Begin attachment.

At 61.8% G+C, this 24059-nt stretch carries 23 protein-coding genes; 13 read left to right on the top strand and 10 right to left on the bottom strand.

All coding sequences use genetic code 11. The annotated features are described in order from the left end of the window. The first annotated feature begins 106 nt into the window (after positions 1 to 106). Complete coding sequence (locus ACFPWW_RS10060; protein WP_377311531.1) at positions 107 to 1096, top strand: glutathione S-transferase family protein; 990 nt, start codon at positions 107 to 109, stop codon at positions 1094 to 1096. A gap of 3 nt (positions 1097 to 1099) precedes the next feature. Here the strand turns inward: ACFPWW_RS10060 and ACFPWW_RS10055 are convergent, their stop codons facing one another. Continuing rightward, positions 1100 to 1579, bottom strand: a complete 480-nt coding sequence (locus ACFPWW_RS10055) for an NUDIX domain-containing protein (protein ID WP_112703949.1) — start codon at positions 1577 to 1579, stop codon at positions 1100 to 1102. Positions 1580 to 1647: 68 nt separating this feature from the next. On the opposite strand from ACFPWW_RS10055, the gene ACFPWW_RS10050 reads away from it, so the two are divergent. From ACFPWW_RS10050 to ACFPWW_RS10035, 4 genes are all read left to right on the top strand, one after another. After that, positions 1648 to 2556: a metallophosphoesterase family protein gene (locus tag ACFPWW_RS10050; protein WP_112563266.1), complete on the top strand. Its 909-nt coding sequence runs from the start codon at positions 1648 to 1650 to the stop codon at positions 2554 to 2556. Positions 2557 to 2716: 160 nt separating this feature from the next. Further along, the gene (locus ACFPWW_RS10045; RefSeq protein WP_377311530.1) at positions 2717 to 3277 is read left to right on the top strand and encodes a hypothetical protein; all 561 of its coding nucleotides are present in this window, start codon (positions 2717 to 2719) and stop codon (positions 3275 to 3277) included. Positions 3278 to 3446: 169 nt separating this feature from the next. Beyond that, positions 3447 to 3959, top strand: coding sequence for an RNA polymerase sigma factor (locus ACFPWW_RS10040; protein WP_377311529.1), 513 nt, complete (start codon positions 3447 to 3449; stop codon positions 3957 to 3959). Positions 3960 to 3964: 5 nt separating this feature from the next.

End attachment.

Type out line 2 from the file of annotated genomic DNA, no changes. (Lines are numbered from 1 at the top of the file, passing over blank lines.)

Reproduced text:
All coding sequences use genetic code 11. The annotated features are described in order from the left end of the window. The first annotated feature begins 106 nt into the window (after positions 1 to 106). Complete coding sequence (locus ACFPWW_RS10060; protein WP_377311531.1) at positions 107 to 1096, top strand: glutathione S-transferase family protein; 990 nt, start codon at positions 107 to 109, stop codon at positions 1094 to 1096. A gap of 3 nt (positions 1097 to 1099) precedes the next feature. Here the strand turns inward: ACFPWW_RS10060 and ACFPWW_RS10055 are convergent, their stop codons facing one another. Continuing rightward, positions 1100 to 1579, bottom strand: a complete 480-nt coding sequence (locus ACFPWW_RS10055) for an NUDIX domain-containing protein (protein ID WP_112703949.1) — start codon at positions 1577 to 1579, stop codon at positions 1100 to 1102. Positions 1580 to 1647: 68 nt separating this feature from the next. On the opposite strand from ACFPWW_RS10055, the gene ACFPWW_RS10050 reads away from it, so the two are divergent. From ACFPWW_RS10050 to ACFPWW_RS10035, 4 genes are all read left to right on the top strand, one after another. After that, positions 1648 to 2556: a metallophosphoesterase family protein gene (locus tag ACFPWW_RS10050; protein WP_112563266.1), complete on the top strand. Its 909-nt coding sequence runs from the start codon at positions 1648 to 1650 to the stop codon at positions 2554 to 2556. Positions 2557 to 2716: 160 nt separating this feature from the next. Further along, the gene (locus ACFPWW_RS10045; RefSeq protein WP_377311530.1) at positions 2717 to 3277 is read left to right on the top strand and encodes a hypothetical protein; all 561 of its coding nucleotides are present in this window, start codon (positions 2717 to 2719) and stop codon (positions 3275 to 3277) included. Positions 3278 to 3446: 169 nt separating this feature from the next. Beyond that, positions 3447 to 3959, top strand: coding sequence for an RNA polymerase sigma factor (locus ACFPWW_RS10040; protein WP_377311529.1), 513 nt, complete (start codon positions 3447 to 3449; stop codon positions 3957 to 3959). Positions 3960 to 3964: 5 nt separating this feature from the next.